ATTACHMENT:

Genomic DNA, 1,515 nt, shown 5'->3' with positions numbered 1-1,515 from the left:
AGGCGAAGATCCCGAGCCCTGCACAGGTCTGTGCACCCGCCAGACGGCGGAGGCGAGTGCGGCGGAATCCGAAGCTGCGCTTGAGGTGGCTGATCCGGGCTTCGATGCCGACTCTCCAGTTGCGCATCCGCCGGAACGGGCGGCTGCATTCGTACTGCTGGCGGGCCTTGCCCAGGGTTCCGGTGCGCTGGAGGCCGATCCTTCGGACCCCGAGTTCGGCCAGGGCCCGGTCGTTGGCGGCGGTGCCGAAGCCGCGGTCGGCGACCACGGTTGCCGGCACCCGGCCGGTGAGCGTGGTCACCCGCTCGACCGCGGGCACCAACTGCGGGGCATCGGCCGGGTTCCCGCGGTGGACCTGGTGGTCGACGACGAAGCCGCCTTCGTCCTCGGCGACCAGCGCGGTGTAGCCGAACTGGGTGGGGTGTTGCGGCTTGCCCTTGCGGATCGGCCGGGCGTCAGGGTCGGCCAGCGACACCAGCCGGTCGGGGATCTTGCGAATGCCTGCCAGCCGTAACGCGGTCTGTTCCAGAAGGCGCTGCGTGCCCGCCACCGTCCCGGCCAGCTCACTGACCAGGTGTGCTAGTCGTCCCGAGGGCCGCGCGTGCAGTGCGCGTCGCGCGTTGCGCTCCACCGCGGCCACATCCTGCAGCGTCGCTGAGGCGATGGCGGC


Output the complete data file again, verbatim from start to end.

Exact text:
Genomic DNA, 1,515 nt, shown 5'->3' with positions numbered 1-1,515 from the left:
AGGCGAAGATCCCGAGCCCTGCACAGGTCTGTGCACCCGCCAGACGGCGGAGGCGAGTGCGGCGGAATCCGAAGCTGCGCTTGAGGTGGCTGATCCGGGCTTCGATGCCGACTCTCCAGTTGCGCATCCGCCGGAACGGGCGGCTGCATTCGTACTGCTGGCGGGCCTTGCCCAGGGTTCCGGTGCGCTGGAGGCCGATCCTTCGGACCCCGAGTTCGGCCAGGGCCCGGTCGTTGGCGGCGGTGCCGAAGCCGCGGTCGGCGACCACGGTTGCCGGCACCCGGCCGGTGAGCGTGGTCACCCGCTCGACCGCGGGCACCAACTGCGGGGCATCGGCCGGGTTCCCGCGGTGGACCTGGTGGTCGACGACGAAGCCGCCTTCGTCCTCGGCGACCAGCGCGGTGTAGCCGAACTGGGTGGGGTGTTGCGGCTTGCCCTTGCGGATCGGCCGGGCGTCAGGGTCGGCCAGCGACACCAGCCGGTCGGGGATCTTGCGAATGCCTGCCAGCCGTAACGCGGTCTGTTCCAGAAGGCGCTGCGTGCCCGCCACCGTCCCGGCCAGCTCACTGACCAGGTGTGCTAGTCGTCCCGAGGGCCGCGCGTGCAGTGCGCGTCGCGCGTTGCGCTCCACCGCGGCCACATCCTGCAGCGTCGCTGAGGCGATGGCGGC